Sunday, January 29, 2006

Leading Ladies: Transformative Biblical Images for Women's Leadership

What is the power in an image?
Do images make a difference when it comes to seeing oneself empowered to lead or to take risks?
If images of leadership are consistently expressed in athletic or military terms, does this narrow the field of those who feel empowered to lead?

Jeanne Porter, Ph.D, author of Leading Ladies, believes many women of the 21st Century will benefit from fresh, feminine images of leadership. She expands the variety of images that legitimately inspire leadership, liberating both males and females to view their God-given gifts as potential treasures for assuming new leadership paradigms. Dr. Porter introduces four female archetypes from the Bible who honor women's experiences and perspectives.

Dr. Porter creatively unpackages the roles of the midwife (Puah and Shiprah), the choreographer (Miriam), the weaver (Deborah), and the intercessor (Esther) to encourage her readers to explore new roles of leadership. She succeeds in inspiring an inner hope birthed in her readers; to see their special place in time and history for bringing about change for a more just society and to become inspired to lead as advocates for marginalized others.

This book is a relaxing and enjoyable read. The author includes questions for reflection and/or discussion at the end of each chapter. She writes relationally and with confidence of women's unique identity and call to participate in God's Divine narrative still being written today. By the end of the book, I wished I could have called her up and invited her over for a cup of coffee to continue our discussion.

From the Kavura Gathering

Sunday, January 22, 2006

Made for a Hollywood Movie!

Sarai's life is like the making of a movie where a scene requires '2 takes' ... and then both scenes make the movie! As we made reference to at the January Kavura gathering, Sarai is passed off by her husband more than once. Read about the 2nd pass-off as sister routine in Genesis 20. Let's have some conversation about the similarities and differences. Let's talk!

Wednesday, January 18, 2006

Leadership: How About Reading ...

Leading with Soul, An Uncommon Journey of the Spirit by Lee B. Bolman and Terrence E. Deal takes the reader on a quiet, unassuming walk with Steven and Maria, two featured characters in this modern day parable. Steven is on a search for a meaningful way to genuinely connect with his employees and wife and Maria offers to listen and help direct his search. Steven, at the top of the working food chain (CEO) seeks leadership advice from Maria, but receives so much more ... he finds his soul, learns to hear from within and discovers a means of connecting with God. The friendship of grace is a mutual gift.

Spiritual direction is a stream of worship and leadership that was very popular and common in our early Christian history and then, for all practical purposes, has been lost/forgotten for the past 400 years of cultural 'enlightenment.' But, this grace gift is making a fresh entrance into our postmodern culture. Connecting with another, one serving in the role of spiritual director, is an intimate, caring and relational means of seeking God with another sojourner, each gleaning and contributing precious insights into the other's inestimable worth in Christ.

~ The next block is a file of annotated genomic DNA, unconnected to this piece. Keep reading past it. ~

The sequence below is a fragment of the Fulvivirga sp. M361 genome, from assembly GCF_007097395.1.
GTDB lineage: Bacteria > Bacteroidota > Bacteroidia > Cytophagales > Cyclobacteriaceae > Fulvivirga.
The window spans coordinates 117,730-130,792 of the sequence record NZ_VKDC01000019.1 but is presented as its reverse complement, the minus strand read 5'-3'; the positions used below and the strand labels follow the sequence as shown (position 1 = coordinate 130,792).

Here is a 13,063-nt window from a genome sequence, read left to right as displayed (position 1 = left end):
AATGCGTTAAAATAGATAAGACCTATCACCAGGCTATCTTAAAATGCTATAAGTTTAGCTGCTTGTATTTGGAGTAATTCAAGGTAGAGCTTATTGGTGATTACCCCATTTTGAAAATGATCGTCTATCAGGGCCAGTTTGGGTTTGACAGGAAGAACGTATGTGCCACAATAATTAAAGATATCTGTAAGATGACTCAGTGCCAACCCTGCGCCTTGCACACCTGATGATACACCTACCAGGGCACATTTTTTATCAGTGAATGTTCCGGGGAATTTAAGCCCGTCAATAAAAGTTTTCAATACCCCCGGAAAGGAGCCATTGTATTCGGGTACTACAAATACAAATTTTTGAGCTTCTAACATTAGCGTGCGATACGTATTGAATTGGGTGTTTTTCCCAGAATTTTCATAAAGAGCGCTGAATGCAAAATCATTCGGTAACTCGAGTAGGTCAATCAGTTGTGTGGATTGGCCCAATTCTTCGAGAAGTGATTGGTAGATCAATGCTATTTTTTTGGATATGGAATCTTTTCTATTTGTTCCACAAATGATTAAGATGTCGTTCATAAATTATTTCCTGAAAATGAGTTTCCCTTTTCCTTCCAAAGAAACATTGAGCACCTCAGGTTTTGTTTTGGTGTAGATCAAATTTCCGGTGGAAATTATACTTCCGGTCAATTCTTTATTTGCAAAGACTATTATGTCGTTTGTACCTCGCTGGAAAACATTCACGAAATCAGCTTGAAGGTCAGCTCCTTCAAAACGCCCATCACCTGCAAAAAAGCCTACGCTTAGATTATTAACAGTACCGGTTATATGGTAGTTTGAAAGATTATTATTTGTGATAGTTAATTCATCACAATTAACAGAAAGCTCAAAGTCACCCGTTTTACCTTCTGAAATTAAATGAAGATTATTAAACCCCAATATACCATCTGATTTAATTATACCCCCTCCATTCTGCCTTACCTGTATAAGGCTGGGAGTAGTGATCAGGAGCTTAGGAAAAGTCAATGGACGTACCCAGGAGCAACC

I picture this type of relational conversation as one that happens authentically and normally with women who meet together in one's kitchen for coffee,or dialoguing with various family members at supper or perhaps on a weekly walk with a friend. Listening becomes a gift of grace offered to another, as does asking one another questions that sensitively explore one's emotions and thoughts which are making up each of our Divine life stories. It is a common occurrence between women ... yes? Have you ever considered that this is a legitimate style of 'leadership' and one that follows Jesus' example quite well?

I appreciated these two organizational guru's (Bolman and Deal)writing a simple yet profound story that brought confirmation to a feminine way of leading that I find very comfortable. How about you? Wonder if they knew this as they wrote??

From the Kavura Gathering,

Can You "Know A Book By It's Cover?"

When it comes to people and their complex life situations, can you know anyone 'by their cover?' Reflect on our quickness to judge others before knowing what's going on behind the scenes. Jesus often surprised people by knowing more than they thought about their life situation behind the scenes. Did He then use this info to judge them or did He use it to make His connection with them more empathetic/relational?

Monday, January 16, 2006

Sarai ... What A Wild Ride of a Life!

Ever wonder why Sarah is silent with her opinions when it comes to being sold off to a pharoah, but then is so opinionated and vocal later on when it comes to try to engineer a son's birth? What could her silence mean? Was she a willing participant? A Victim? Just what was so 'uniquely beautiful' about Sarai that Abram was SO CERTAIN that a pharoah would want her? (Gen. 12:10-20)